Victor_Roeder at GMX.de
Wed Aug 1 20:18:15 UTC 2001
The Linux Magazin (german) writes in its latest issue (09/2001) an article
about a 'simple' compiler cache for C/C++. It's based on the assumption that
source files don't have to be recompiled if there was a change in a comment
or something comparable. Given is the following situation: There are 50
header files and 50 source files. Now a wrong word in the documentation of
one header file has been corrected. Unfortunately 45 source files depend on
this one header file. Therefore all these files have to be recompiled
although the result will be the same. And another situation is mentioned: A
project build switches often from debug code (-g) to optimizied code (-O2).
Everytime a 'make clean' and 'make' with changed compiler options is needed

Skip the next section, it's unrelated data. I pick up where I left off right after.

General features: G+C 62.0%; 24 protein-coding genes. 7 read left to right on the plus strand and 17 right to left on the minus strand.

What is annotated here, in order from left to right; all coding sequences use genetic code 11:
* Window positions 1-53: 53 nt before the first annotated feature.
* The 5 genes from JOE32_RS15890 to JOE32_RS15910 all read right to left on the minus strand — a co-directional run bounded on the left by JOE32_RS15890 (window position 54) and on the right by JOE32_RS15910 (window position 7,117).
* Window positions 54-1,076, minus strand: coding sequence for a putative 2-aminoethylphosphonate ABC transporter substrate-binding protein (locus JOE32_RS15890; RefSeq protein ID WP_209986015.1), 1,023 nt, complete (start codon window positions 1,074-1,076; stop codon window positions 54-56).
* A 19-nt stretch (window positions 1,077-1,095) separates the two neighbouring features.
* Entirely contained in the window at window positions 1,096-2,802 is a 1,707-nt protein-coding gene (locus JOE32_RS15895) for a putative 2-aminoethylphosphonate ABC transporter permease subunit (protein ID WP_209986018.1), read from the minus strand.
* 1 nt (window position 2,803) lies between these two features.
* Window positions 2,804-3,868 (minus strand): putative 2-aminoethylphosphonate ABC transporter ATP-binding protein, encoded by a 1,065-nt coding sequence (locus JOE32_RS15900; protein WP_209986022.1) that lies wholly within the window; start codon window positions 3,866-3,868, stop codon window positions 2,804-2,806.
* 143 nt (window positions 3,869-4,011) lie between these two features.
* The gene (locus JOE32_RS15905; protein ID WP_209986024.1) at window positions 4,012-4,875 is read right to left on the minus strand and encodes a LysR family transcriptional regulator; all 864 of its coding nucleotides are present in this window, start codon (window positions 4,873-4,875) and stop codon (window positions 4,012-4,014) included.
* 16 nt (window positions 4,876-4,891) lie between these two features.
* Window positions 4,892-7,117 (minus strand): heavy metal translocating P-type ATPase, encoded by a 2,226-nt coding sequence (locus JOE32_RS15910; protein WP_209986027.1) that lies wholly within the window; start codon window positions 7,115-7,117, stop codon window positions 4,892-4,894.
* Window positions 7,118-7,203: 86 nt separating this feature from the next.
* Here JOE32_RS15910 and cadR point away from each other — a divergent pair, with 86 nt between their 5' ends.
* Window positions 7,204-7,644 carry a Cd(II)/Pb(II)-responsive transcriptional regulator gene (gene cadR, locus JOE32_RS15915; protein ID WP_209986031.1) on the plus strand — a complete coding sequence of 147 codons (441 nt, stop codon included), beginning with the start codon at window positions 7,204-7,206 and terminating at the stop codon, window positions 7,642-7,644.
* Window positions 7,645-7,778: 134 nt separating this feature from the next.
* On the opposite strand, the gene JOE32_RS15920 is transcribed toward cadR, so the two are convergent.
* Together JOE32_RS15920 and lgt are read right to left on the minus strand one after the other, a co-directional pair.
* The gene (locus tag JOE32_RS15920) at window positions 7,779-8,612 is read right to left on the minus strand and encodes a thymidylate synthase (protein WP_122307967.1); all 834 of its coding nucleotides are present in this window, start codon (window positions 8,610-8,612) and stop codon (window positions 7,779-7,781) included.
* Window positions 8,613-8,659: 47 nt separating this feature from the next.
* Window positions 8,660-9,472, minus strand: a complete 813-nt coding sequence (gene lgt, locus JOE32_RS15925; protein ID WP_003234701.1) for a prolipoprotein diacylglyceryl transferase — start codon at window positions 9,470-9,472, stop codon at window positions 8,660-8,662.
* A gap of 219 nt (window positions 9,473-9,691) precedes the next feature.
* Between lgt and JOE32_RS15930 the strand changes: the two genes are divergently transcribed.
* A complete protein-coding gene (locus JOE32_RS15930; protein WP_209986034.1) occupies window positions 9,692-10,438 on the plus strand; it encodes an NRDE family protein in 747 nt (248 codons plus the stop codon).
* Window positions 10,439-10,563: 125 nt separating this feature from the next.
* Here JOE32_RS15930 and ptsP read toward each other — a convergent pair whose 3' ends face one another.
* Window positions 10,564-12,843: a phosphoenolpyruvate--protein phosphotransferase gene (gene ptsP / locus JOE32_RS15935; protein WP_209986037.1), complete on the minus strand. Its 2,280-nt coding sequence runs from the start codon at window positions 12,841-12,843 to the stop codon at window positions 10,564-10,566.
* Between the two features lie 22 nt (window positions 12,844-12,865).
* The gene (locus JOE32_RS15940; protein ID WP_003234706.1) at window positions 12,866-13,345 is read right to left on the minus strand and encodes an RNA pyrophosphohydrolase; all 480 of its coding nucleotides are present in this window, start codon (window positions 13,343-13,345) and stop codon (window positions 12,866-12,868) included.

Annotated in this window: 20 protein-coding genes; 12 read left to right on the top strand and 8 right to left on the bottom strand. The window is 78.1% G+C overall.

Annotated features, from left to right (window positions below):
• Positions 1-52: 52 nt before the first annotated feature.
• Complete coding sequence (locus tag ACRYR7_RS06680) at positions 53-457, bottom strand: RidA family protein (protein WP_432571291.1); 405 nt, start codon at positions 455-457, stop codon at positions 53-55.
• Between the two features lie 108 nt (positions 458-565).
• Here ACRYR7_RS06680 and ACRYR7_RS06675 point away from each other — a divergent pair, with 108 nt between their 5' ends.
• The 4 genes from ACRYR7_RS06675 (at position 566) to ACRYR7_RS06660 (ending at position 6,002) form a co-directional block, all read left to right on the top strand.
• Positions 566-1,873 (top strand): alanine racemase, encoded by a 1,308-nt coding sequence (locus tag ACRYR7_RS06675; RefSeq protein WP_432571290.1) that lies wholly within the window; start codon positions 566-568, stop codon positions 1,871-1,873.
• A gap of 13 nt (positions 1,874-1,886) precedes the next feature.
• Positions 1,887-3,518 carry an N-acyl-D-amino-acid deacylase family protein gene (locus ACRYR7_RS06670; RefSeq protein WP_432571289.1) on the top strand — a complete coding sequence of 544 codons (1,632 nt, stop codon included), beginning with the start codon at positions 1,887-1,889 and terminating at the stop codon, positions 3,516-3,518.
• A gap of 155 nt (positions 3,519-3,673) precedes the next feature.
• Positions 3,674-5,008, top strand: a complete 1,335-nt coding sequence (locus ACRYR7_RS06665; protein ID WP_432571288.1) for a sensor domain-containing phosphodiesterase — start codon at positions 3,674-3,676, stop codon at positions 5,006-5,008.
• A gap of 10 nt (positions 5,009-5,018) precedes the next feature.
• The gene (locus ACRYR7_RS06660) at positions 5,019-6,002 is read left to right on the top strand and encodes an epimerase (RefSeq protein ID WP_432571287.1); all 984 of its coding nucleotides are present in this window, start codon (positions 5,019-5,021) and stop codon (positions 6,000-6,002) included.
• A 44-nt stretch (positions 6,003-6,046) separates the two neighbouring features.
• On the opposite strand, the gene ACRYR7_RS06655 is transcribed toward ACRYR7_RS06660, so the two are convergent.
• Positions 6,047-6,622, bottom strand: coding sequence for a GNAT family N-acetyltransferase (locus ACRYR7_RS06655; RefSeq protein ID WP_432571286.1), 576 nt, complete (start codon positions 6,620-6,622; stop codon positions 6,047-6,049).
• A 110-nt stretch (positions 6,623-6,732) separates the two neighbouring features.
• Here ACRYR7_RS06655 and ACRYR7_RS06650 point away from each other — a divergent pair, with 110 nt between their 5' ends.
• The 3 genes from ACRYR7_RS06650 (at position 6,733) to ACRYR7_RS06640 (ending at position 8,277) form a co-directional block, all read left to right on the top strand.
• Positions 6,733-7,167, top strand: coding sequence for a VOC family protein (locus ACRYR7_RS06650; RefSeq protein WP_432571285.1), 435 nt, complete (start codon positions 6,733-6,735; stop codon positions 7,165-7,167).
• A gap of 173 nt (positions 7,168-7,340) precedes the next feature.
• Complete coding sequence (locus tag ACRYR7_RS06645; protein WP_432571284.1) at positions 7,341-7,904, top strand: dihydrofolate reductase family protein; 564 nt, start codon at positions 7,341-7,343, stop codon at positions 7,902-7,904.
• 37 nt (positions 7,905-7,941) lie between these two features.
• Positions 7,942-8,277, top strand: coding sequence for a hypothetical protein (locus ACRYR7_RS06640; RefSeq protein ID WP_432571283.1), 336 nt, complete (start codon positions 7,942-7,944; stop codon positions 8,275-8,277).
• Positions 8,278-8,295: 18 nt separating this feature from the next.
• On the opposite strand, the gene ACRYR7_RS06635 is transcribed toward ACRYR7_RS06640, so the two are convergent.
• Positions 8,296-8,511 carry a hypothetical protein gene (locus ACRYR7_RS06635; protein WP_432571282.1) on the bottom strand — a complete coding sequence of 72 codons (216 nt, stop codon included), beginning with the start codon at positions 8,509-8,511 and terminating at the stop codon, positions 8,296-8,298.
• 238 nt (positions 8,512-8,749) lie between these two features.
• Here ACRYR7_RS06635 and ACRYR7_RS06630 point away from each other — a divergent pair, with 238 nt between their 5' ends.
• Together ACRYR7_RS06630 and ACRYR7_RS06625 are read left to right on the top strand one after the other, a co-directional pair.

though the compiler has compiled them in the past already. Other advantages
are time improvments while packing RPMs and shared development via CVS.
In the article two disadvantages are mentioned: Speed and disc space. Speed
because the compiler cache does complex operations on the source files
while 'make' only combares the modification times. And disc space because
there is a cache :-) and with larger project this cache could become large (I
don't know how large :-)
The compiler cache is according to the article not ment to replace make but
to combine these two tools.
Note: I'm neither the author of the article mentioned nor the author of the
compiler cache. I have read this article and thought "Might be good for
Gideon!". And I don't want such replies like "Yes great idea! Just implement
it!" I just want to read your opinions and questions about the compiler cache.
I haven't a idea already how long the compiler cache takes to find out if the
recent file has to be compiled or not. I have to inform my self :-)
BTW.: The URL is http://www.erikyyy.dercompilercache/ for interested people.
In addition for german people interested: Buy the new Linux Magazin ;-)
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